Easter 1916, Pentameters Theatre, review: ‘Laudable but dry history’

PUBLISHED: 08:00 31 March 2016

Easter Rising. Picture: Daniel Latter

Easter Rising. Picture: Daniel Latter

Archant

It’s a hundred years since the 1916 uprising of republicans who were attempting to overthrow the hated English rule in Ireland.

Not enough is known over here about this imporant event in British history and John Dunne’s play helps us to learn a little about it and the characters involved.

Set in front of John Dalton’s beautiful reproduction of Dublin’s General Post Office where most of the events took place, it alternates in short brisk conversations between the republican rebels and the British army.

Pearse (Paul O’Dea) and Connelly (Ken McLoone) are the leaders of the rebels and the English army is represented by The Colonel (Robert Bendetti - Hall) who doesn’t even know there is a rebellion even though he is there to keep the peace. The republicans are ambitious to start building a new Ireland but they wait for the British to attack so they can begin hostilities.

Many of the republican soldiers are amateurs lacking in weapons and matching uniforms - ordinary people living an ordinary life – who have a tendency to get fed up and go back to their day jobs. But the men leading the rebels are presented as true heroes.

There is humour provided by rifle bearing Jimmy O’Rourke who is longing to have a go at the English and Michael McClare as the hotel manager furious because of the damage being caused to his place of work. There’s also interest from a female soldier and a civilian who believes rebellion will only end in disaster.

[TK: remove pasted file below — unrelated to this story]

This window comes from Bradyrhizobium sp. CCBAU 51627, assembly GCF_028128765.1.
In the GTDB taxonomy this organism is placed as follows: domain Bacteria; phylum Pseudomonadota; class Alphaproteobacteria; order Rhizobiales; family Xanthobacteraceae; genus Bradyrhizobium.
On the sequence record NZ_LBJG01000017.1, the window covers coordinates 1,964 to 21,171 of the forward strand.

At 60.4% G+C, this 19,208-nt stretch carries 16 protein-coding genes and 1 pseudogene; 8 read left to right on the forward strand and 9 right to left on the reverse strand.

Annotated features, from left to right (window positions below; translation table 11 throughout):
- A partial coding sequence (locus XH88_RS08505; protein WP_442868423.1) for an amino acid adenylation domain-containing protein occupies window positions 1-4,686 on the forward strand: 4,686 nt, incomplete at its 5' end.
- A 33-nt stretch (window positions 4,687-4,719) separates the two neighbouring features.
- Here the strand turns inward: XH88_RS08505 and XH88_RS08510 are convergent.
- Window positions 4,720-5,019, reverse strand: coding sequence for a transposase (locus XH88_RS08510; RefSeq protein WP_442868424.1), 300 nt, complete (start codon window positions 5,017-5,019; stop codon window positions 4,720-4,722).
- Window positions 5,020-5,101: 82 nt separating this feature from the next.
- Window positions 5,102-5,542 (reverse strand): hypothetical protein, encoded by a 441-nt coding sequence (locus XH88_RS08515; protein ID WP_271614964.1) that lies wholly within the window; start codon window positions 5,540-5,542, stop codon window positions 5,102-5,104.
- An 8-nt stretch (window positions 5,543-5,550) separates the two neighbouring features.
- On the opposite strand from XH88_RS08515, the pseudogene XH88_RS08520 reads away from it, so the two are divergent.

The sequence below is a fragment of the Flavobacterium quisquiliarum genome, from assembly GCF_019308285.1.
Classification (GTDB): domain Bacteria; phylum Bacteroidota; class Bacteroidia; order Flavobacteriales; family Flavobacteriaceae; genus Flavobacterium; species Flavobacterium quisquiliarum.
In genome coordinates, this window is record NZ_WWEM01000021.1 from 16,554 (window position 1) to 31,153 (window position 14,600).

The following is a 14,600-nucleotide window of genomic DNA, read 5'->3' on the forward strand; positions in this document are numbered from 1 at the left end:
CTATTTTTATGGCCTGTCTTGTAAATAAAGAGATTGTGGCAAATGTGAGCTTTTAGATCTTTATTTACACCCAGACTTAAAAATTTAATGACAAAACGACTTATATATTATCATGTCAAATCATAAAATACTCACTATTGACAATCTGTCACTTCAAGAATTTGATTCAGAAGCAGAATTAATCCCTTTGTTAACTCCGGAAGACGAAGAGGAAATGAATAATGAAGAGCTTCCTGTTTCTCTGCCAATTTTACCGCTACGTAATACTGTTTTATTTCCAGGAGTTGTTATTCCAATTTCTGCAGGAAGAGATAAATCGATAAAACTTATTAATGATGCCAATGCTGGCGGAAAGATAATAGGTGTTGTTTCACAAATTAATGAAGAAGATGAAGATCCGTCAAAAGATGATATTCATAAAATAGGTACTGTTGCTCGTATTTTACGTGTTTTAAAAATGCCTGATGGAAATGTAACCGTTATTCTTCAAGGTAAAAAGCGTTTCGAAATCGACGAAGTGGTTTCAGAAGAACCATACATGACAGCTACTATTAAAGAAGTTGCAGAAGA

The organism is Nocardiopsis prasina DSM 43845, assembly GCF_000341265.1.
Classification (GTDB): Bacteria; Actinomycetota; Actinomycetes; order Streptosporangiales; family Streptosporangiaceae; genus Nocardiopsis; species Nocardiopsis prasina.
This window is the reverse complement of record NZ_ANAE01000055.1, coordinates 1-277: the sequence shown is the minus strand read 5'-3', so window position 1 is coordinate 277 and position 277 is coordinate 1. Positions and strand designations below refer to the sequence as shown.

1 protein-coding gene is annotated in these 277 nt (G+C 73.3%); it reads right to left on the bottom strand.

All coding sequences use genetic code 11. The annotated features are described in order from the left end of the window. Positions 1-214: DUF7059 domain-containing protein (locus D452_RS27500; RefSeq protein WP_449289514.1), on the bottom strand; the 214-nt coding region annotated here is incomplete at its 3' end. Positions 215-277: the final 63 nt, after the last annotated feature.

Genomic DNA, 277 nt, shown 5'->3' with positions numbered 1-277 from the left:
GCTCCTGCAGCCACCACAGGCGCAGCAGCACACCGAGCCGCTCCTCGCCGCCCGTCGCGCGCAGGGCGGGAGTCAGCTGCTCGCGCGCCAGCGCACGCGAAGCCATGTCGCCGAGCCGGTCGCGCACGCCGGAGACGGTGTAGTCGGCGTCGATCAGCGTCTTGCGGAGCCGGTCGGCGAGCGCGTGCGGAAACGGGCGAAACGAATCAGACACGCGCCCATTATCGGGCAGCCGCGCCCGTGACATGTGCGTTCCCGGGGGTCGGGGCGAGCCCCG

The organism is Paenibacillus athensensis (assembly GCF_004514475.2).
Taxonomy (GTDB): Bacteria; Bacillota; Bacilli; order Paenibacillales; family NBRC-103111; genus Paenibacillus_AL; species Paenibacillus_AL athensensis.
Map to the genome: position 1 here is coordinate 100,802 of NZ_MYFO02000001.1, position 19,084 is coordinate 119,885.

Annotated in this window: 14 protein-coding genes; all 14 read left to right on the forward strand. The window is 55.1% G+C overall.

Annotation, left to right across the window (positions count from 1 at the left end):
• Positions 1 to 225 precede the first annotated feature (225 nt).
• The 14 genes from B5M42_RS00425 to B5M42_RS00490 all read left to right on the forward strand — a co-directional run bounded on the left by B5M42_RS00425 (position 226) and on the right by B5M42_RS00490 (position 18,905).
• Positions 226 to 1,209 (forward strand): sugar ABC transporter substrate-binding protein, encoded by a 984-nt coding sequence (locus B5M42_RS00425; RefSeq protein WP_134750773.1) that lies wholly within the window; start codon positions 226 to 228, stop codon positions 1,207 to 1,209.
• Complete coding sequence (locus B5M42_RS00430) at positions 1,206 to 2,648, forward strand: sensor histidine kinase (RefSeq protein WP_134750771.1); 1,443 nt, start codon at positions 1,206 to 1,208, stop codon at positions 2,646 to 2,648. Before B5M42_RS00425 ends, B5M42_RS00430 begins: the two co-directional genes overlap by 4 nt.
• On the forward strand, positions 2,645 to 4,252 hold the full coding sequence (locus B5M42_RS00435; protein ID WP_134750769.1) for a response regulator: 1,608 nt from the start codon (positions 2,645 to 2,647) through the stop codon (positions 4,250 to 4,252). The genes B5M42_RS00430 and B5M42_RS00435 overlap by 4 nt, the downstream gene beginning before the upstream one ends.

The priest seems the one with the clearest head. He is worried that he is having to deal with Bolshevics and believes that Irelend will not be free until England has defeated Germany. While Dunne paints a clear picture of the idiocy of war his eagerness to pack in the facts of this momentous day means he never achieves the balance between the, politics and telling compelling human stories. With often laboured dialogue, instead of a thrilling piece of drama this feels like a rather dry history lesson - albeit one that the full house at Pentameters was clearly eager to hear.

Rating: 3/5 stars.


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